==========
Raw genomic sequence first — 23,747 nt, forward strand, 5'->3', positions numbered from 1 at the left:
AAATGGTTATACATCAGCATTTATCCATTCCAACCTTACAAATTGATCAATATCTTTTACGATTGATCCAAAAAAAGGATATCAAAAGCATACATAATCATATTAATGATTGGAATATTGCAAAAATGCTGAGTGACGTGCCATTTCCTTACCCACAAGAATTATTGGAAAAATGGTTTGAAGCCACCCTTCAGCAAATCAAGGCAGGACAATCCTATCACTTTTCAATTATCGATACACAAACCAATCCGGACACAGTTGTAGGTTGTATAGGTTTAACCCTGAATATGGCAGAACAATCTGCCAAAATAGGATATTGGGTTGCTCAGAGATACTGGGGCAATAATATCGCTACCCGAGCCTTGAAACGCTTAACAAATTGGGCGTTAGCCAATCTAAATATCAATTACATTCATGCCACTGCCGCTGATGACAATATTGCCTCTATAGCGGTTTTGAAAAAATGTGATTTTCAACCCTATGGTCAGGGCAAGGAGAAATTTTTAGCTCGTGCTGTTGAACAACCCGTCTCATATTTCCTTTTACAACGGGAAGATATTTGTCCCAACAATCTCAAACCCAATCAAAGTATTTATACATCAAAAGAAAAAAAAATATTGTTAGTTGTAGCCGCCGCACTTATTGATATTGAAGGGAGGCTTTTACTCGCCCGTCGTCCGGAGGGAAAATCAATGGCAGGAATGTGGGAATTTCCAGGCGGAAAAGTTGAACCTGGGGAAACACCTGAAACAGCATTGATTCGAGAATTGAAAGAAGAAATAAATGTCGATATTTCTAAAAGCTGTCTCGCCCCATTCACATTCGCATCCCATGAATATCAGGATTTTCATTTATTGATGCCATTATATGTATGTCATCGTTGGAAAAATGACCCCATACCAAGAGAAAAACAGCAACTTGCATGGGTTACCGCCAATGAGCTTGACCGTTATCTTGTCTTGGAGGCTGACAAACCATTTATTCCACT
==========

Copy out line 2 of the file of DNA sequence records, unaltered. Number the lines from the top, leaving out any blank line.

AAATGGTTATACATCAGCATTTATCCATTCCAACCTTACAAATTGATCAATATCTTTTACGATTGATCCAAAAAAAGGATATCAAAAGCATACATAATCATATTAATGATTGGAATATTGCAAAAATGCTGAGTGACGTGCCATTTCCTTACCCACAAGAATTATTGGAAAAATGGTTTGAAGCCACCCTTCAGCAAATCAAGGCAGGACAATCCTATCACTTTTCAATTATCGATACACAAACCAATCCGGACACAGTTGTAGGTTGTATAGGTTTAACCCTGAATATGGCAGAACAATCTGCCAAAATAGGATATTGGGTTGCTCAGAGATACTGGGGCAATAATATCGCTACCCGAGCCTTGAAACGCTTAACAAATTGGGCGTTAGCCAATCTAAATATCAATTACATTCATGCCACTGCCGCTGATGACAATATTGCCTCTATAGCGGTTTTGAAAAAATGTGATTTTCAACCCTATGGTCAGGGCAAGGAGAAATTTTTAGCTCGTGCTGTTGAACAACCCGTCTCATATTTCCTTTTACAACGGGAAGATATTTGTCCCAACAATCTCAAACCCAATCAAAGTATTTATACATCAAAAGAAAAAAAAATATTGTTAGTTGTAGCCGCCGCACTTATTGATATTGAAGGGAGGCTTTTACTCGCCCGTCGTCCGGAGGGAAAATCAATGGCAGGAATGTGGGAATTTCCAGGCGGAAAAGTTGAACCTGGGGAAACACCTGAAACAGCATTGATTCGAGAATTGAAAGAAGAAATAAATGTCGATATTTCTAAAAGCTGTCTCGCCCCATTCACATTCGCATCCCATGAATATCAGGATTTTCATTTATTGATGCCATTATATGTATGTCATCGTTGGAAAAATGACCCCATACCAAGAGAAAAACAGCAACTTGCATGGGTTACCGCCAATGAGCTTGACCGTTATCTTGTCTTGGAGGCTGACAAACCATTTATTCCACT